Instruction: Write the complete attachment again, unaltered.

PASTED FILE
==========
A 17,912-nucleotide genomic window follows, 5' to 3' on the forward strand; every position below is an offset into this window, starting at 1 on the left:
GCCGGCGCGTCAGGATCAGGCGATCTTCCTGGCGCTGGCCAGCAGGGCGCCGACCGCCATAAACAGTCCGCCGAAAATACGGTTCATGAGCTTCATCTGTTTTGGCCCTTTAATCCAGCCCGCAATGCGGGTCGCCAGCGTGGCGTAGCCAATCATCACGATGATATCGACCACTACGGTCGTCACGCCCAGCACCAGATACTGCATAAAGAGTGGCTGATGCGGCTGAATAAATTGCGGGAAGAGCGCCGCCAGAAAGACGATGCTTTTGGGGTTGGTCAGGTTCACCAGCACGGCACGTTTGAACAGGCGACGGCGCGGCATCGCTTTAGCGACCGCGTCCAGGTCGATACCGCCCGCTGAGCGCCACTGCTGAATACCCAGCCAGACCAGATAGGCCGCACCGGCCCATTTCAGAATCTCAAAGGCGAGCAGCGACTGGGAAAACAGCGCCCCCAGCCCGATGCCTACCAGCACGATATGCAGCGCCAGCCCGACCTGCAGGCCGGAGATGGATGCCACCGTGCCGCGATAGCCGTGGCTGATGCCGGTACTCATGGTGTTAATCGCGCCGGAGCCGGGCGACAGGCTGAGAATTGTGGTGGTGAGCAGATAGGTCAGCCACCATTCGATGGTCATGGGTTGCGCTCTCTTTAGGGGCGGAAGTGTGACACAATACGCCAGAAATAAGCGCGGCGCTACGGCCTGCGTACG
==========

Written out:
A 17,912-nucleotide genomic window follows, 5' to 3' on the forward strand; every position below is an offset into this window, starting at 1 on the left:
GCCGGCGCGTCAGGATCAGGCGATCTTCCTGGCGCTGGCCAGCAGGGCGCCGACCGCCATAAACAGTCCGCCGAAAATACGGTTCATGAGCTTCATCTGTTTTGGCCCTTTAATCCAGCCCGCAATGCGGGTCGCCAGCGTGGCGTAGCCAATCATCACGATGATATCGACCACTACGGTCGTCACGCCCAGCACCAGATACTGCATAAAGAGTGGCTGATGCGGCTGAATAAATTGCGGGAAGAGCGCCGCCAGAAAGACGATGCTTTTGGGGTTGGTCAGGTTCACCAGCACGGCACGTTTGAACAGGCGACGGCGCGGCATCGCTTTAGCGACCGCGTCCAGGTCGATACCGCCCGCTGAGCGCCACTGCTGAATACCCAGCCAGACCAGATAGGCCGCACCGGCCCATTTCAGAATCTCAAAGGCGAGCAGCGACTGGGAAAACAGCGCCCCCAGCCCGATGCCTACCAGCACGATATGCAGCGCCAGCCCGACCTGCAGGCCGGAGATGGATGCCACCGTGCCGCGATAGCCGTGGCTGATGCCGGTACTCATGGTGTTAATCGCGCCGGAGCCGGGCGACAGGCTGAGAATTGTGGTGGTGAGCAGATAGGTCAGCCACCATTCGATGGTCATGGGTTGCGCTCTCTTTAGGGGCGGAAGTGTGACACAATACGCCAGAAATAAGCGCGGCGCTACGGCCTGCGTACG